Rally for gun control draws crowd in Montpelier
MONTPELIER >> More than 100 people gathered on the Statehouse lawn Thursday to call for stricter gun control laws.
Under a still-sweltering evening sun, people in the crowd sported green Gun Sense Vermont T-shirts and carried banners and signs.
The rally, organized by state Sen. Philip Baruth, D-Chittenden, drew lawmakers, organizations and officials from around the state, as well as Democratic candidates for governor and lieutenant governor.
Many who spoke, including Baruth, noted the size of the crowd in support of action on what has often been considered an off-limits topic in Vermont elections.
A proposal to expand background checks on gun sales went before the Legislature as part of a broader bill on gun control in 2015. The universal background checks provision was stripped from the legislation, but a version of the bill did pass and got the governor's signature.
Speakers at Thursday's rally made clear they would like to see action on universal background checks when the Legislature convenes in January.
Three contenders for the Democratic gubernatorial nomination spoke at the rally, calling for thorough background checks on all gun sales. Current law does not require them for private sales, allowing people to purchase guns in certain scenarios, including over the internet, without undergoing a check.
Former Google executive Matt Dunne said that when he grew up in Hartland, gun ownership was common and gun safety classes were taught in his public school. "Vermont has changed," he said.
"It is time, it is past time, for us to ensure that terrorists, repeat domestic abusers and violent criminals are not allowed to purchase a gun in the state of Vermont," Dunne said.
Sue Minter, former transportation secretary, recalled meeting with Gun Sense Vermont director Ann Braden early in her campaign and speaking about universal background checks. "And I came to understand that this is not only an issue that is the right issue, it is the right time," Minter said.
She referenced shootings in South Carolina, Orlando and elsewhere. "We know that there are shootings every day, and enough is enough," Minter said.
She mentioned the shooting death of social worker Lara Sobel last year in Barre but also raised the issue of guns in domestic violence. "What I know is that so many of our challenges are actually behind closed doors," she said.
Peter Galbraith, a former U.S. diplomat, said he has witnessed the impact that a military assault weapon can have while in regions like Syria and Iraq.
"They are weapons that are designed for the battlefield, and what do you want to do on the battlefield? You want to kill large numbers of people in a very short period of time," he said.
Assault weapons have "no civilian use," he said, calling for a ban on the sale of large-capacity military-style assault weapons.
The three Democratic candidates' Republican counterparts, Lt. Gov. Phil Scott and businessman Bruce Lisman, have said publicly in the past that they do not believe there is any need to change the state's gun laws.
The three candidates for the Democratic nomination for lieutenant governor also joined the call for universal background checks at the rally.
Rep. Kesha Ram, of Burlington, presented gun control as an issue closely linked to domestic violence.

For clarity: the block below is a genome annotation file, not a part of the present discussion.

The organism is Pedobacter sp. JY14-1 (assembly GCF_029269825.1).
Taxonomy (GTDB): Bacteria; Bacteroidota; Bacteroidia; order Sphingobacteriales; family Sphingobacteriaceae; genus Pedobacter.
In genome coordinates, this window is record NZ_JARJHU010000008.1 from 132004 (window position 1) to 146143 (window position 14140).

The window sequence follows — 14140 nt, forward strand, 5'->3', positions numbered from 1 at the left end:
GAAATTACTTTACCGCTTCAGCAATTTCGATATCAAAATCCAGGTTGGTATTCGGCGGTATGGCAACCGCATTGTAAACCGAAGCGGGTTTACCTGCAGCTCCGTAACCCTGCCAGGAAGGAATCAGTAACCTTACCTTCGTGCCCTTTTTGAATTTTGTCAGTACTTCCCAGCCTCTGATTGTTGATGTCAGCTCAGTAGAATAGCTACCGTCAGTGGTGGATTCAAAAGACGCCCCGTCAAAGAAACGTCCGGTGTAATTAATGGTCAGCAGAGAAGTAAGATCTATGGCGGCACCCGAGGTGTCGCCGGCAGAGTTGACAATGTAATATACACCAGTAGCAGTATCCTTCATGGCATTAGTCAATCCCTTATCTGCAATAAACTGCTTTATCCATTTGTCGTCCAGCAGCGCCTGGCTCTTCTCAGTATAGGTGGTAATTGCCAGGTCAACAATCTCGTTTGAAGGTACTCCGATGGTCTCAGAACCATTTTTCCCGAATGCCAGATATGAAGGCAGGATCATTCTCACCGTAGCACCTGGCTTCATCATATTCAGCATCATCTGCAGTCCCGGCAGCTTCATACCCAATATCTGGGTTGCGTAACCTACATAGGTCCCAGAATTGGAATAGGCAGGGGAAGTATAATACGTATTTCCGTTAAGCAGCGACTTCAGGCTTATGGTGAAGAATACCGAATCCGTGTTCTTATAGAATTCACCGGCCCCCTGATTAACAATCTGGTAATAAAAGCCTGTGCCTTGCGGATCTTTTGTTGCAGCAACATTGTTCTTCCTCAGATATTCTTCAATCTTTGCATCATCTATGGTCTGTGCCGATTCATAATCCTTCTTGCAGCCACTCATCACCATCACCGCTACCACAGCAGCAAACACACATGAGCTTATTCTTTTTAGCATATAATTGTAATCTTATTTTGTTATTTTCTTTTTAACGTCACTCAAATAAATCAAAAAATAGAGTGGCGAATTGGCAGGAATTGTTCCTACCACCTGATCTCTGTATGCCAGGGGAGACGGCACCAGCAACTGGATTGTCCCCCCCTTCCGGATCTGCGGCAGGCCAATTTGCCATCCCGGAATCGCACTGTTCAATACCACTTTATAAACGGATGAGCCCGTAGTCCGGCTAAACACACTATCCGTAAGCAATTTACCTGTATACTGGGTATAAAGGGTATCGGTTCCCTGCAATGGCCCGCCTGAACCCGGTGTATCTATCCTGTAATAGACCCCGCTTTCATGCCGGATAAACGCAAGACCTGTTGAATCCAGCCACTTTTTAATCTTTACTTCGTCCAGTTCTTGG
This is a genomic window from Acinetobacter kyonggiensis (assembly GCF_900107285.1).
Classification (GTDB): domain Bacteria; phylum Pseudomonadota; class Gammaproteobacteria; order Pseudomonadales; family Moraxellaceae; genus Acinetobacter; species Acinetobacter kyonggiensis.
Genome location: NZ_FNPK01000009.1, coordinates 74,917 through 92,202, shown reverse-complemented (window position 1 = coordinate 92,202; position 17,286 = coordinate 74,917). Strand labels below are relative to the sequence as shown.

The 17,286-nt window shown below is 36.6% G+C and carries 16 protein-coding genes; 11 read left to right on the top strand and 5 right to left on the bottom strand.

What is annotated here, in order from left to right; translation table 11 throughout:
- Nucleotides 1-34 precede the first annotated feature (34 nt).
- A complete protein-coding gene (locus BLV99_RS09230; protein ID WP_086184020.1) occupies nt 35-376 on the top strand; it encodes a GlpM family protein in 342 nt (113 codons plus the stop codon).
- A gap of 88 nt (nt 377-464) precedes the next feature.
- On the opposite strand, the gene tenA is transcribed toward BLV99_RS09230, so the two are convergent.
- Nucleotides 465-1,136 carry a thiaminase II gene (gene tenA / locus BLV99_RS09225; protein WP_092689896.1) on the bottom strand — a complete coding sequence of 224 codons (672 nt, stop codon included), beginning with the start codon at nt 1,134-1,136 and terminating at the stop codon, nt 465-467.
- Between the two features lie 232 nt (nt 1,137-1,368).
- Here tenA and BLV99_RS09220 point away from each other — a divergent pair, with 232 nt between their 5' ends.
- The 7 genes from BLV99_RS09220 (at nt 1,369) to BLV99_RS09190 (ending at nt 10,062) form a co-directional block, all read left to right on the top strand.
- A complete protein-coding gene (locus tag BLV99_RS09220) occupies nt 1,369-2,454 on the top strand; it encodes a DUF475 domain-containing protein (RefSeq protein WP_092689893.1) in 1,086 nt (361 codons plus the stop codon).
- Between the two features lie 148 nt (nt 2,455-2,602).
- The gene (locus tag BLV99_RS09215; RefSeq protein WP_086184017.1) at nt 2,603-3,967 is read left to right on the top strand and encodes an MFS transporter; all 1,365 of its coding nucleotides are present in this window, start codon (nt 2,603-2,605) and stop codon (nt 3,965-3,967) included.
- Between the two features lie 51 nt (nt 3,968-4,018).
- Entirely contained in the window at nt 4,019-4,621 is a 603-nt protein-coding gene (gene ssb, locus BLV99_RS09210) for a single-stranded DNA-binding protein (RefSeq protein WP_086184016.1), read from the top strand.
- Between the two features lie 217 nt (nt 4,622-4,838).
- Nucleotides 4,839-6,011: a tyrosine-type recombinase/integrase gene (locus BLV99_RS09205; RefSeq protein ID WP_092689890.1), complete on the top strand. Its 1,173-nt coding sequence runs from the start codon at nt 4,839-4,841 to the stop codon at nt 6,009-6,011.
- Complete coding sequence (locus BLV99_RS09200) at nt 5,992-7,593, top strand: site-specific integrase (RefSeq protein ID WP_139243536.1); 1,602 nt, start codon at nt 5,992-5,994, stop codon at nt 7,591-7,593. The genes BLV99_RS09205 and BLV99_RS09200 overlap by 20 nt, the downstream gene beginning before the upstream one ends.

While taking calls on a hotline for battered women, she recalled, she heard from people afraid to leave an abusive partner because of guns.
"Our homicide rate doesn't even begin to tell the story of so many people behind closed doors who feel that they can't leave in those situations," Ram said.
House Speaker Shap Smith said he will work with hunters and gun owners in Vermont to find consensus on the issue.
"Because we're not going to be able to pass this legislation if it's an urban-versus-rural issue in the state of Vermont," Smith said. "We're only going to be able to do it if it's a Vermont issue that all Vermonters care about."
Smith said he lived in Newtown, Conn., for the first five years of his life. He recalled telephoning a friend who still lives there on the day in 2012 when a shooter entered an elementary school and killed 26 children and adults.
"We're not taking away any rights," Smith said. "We're giving people their lives."
Chittenden County Sen. David Zuckerman, backing the push for universal background checks, called for civility in the debate going forward.
"We do have a challenge ahead of us, there's no doubt about that," Zuckerman said. "This is a very deeply passionate issue on all sides."
Alan Perkins drove from Woodstock with a group of people to join the rally.
Perkins, who said he was a former hunter and former gun owner, described himself as a firm believer in universal background checks.
"Too many people are dying from guns," he said.
Hillary Twining, of East Dover, said after the rally that she was inspired by the event, which lasted more than an hour.
Twining said she has always seen some need for tighter gun laws, but the shooting in Newtown propelled her to take action. She became involved with Gun Sense Vermont shortly after it launched in the wake of that event.
"I can't believe that there are as many candidates running for office that are so publicly willing to support this issue," Twining said. "It's amazing how different it is from 2013."
"Universal background checks, which seemed like too heavy a lift the first time we went through this, suddenly seem within reach," Twining said.
Elizabeth Hewitt is the criminal justice reporter for VTDigger.
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